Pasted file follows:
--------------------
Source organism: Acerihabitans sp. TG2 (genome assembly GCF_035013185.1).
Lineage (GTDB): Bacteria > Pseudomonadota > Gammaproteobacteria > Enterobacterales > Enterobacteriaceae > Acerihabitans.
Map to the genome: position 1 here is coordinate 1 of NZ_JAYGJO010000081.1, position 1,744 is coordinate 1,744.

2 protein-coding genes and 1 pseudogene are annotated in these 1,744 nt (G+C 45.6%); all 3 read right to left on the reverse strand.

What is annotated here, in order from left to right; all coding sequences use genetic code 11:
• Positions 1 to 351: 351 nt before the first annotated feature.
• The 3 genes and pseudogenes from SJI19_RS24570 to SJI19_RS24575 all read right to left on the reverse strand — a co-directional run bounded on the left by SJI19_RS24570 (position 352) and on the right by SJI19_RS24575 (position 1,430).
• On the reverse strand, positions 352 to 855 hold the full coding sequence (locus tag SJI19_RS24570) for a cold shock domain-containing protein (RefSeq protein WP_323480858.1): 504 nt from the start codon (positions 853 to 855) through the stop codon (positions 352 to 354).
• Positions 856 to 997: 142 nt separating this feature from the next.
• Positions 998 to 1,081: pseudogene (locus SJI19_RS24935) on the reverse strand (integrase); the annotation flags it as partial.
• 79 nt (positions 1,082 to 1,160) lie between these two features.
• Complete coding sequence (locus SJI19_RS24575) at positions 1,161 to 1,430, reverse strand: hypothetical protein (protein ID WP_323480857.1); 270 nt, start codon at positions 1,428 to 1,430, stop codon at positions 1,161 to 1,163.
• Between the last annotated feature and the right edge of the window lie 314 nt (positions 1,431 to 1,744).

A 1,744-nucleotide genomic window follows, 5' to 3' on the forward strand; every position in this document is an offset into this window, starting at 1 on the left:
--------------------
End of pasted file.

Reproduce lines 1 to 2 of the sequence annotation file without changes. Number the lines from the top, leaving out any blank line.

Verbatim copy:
Source organism: Acerihabitans sp. TG2 (genome assembly GCF_035013185.1).
Lineage (GTDB): Bacteria > Pseudomonadota > Gammaproteobacteria > Enterobacterales > Enterobacteriaceae > Acerihabitans.